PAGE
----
The change in the perception of the safety climate (Figure 3a) was mild but significant for the dimensions related both to the actions of colleagues (∆ = 0.38 ± 0.98, 95% CI 0.19–0.56) and to the actions of management (∆ = 0.28 ± 1.1, 95% CI 0.08–0.49). The variations in behaviours (Figure 3b) were small, but significant ((∆ = −0.57 ± 0.52, 95% CI −0.66–−0.47).
We then proceeded to create and estimate the hypothesized relationship models. Table 1 shows the incremental fit indices for every model.
The best models were (according to AICc) the knowledge delta plus the safety climate–management actions delta (Model 12), and, even with its clearly lower likelihood, the knowledge delta alone (Model 1); Model 12 had a 52.4% chance of being the best (Akaike’s weight = 0.524) compared to 17.8% for Model 1 (weight = 0.178). Only the former should, therefore, be considered. However, by analogy to the previous model class, we explored the parameters of both models.
In Model 12, the variations in knowledge and safety climate–management explained 28.3% of the variation in the procedures (R2 = 0.283, R2adj = 0.269; F [2,106] = 20.76, p < 0.001).
The variation in knowledge had a stronger effect; for one more point in the knowledge delta, the safety-related behaviour score decreased by 0.017 points (b1 = −0.017, t = −5.87, p < 0.001, 95% CI −0.022–−0.011); for one more point in the safety climate–management action scale, the safety-related behaviour score decreased by −0.092 points (b1 = −0.092, t = −2.29, p = 0.024, 95% CI −0.017–−0.012).
In Model 1, the knowledge delta alone was still fully significant and explained 24.7% of the variance of the procedures (R2 = 0.247, R2adj = 0.241; F[2,103] = 34.9, p < 0.001; b1 = −0.017, 95% CI −0.023–−0.011).

4. Discussion

This study, which was based on a pre–post design, aimed to understand, in a sample of Italian mechanical workers, the effects of organizational factors (the management’s safety climate and colleagues’ safety climate), as well as individual factors (safety knowledge and attitudes), on safety-related behaviours. Research on safety in Italian mechanical companies is necessary due to the currently high rate of accidents. For this reason, to improve safety performance, we paid attention to the precursors of safe behaviours [4]. The results disconfirmed H3 and confirmed H1 and H2, showing that knowledge promotes not only the individually observed behaviours, but also does so, and more so, in combination with the management’s safety climate.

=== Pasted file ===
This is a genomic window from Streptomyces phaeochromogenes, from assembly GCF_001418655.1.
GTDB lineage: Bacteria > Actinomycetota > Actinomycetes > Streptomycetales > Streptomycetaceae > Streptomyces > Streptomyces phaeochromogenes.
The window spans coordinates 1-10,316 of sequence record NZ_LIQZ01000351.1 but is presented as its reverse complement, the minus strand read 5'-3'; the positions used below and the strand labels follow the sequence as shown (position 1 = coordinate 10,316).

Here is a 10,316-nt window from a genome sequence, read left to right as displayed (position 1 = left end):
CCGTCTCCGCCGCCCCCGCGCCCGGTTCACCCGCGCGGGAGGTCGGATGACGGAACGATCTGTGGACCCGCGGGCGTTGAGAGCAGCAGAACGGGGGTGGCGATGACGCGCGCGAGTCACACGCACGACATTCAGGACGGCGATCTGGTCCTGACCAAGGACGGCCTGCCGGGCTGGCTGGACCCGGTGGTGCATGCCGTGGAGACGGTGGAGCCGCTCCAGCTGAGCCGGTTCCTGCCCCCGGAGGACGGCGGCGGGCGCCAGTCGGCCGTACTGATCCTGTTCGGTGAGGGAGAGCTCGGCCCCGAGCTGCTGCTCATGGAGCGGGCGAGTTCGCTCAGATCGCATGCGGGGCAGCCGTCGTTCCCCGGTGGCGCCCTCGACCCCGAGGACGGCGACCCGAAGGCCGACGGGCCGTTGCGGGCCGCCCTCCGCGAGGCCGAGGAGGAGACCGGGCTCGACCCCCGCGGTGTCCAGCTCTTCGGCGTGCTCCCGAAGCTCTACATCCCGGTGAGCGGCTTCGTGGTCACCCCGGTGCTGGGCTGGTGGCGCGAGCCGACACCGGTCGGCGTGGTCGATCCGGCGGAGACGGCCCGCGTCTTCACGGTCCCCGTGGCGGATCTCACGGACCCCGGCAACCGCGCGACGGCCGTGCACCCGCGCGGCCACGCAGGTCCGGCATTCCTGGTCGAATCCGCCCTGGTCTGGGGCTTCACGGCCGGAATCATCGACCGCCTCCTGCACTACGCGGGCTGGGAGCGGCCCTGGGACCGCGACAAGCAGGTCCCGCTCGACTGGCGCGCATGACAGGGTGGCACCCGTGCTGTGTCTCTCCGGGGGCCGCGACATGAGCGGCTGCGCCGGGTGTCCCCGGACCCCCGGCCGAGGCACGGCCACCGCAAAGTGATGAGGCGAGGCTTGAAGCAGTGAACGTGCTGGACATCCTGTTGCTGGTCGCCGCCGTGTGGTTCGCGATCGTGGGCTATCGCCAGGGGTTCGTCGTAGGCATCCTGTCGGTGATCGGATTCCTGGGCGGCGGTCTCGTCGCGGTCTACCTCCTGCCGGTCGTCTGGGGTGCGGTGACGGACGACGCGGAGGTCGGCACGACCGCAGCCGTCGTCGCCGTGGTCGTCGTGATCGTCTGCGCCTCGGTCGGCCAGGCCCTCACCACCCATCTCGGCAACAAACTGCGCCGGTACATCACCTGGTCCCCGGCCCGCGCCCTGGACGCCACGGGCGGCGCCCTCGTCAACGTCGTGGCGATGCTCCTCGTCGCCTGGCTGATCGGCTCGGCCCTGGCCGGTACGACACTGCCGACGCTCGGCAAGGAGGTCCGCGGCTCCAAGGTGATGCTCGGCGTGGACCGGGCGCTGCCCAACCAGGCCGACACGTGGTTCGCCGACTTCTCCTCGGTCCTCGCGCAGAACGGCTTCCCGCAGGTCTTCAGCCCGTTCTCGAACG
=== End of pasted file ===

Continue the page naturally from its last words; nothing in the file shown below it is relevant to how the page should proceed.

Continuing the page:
According to Griffin and Neal [6], the knowledge of the rules, regulations, procedures, and roles of the prevention system and unsafe behaviours defines what each worker must know to be able to act safely. These elements are critical to safety performance. Workers’ perception of the occupational risks appeared to be positively related to their comprehension of how important knowledge of rules and procedures was and, consequently, how much effort they put into becoming familiar with the relevant documentation. This stresses the need for ongoing safety education.
It is also important to consider that knowledge is more than information, as it involves a person’s awareness or understanding gained through experience, familiarity, or simulations. In this sense, it is necessary to reflect on the use of experiential methods producing situated learning. It would be easier, according to the action regulation theory [34], to learn safety rules by performing actions. This seems to be verified by our data, which were collected before and after the training, which was based on active teaching methods with the aim of facilitating learning through action. This intervention could help to link cognitive processes, behaviour, the external environment, and measurable results (e.g., safety performance) more effectively. However, no training intervention directly modifies behaviour, though it can eventually create the conditions for the expected behaviour to be implemented.
To understand the role of the social and organizational contexts in safety, researchers have identified the concept of the safety climate. Thus, this research also tested the role of the safety climate in activating safe behaviours. The data showed that the management’s safety climate contributed to the workers’ safe behaviour. On the other hand, in this study, the intra-group level linked to colleagues did not affect safety compliance (e.g., with the procedures and the correct use of PPE). The safety climate provided workers with information on the priority given by the organization to safety, translating it into standards of occupational behaviour. Our study demonstrated that the workers’ perception that safety was indeed a priority of the company management—which added to safety knowledge—increased the frequency of safe behaviours at the individual level. Therefore, the management’s safety climate increased the positive effect of knowledge on the production of safety compliance.
We believe that the colleagues’ safety climate needs further investigation. The lack of its effect on safety compliance could be connected with the sample, which was composed of workers who belonged to different working teams. Obviously, even within the same company, this result can depend on different safety perceptions, which are determined by different working conditions and team processes [30]. It would, therefore, be useful to investigate this specific effect at the level of each working team because workers are more likely to pay attention to colleagues’ safety habits and actions, such as real team rules, which, in turn, are affected by working conditions, as well as to their own team leader, who is seen as an effective safety leader [50].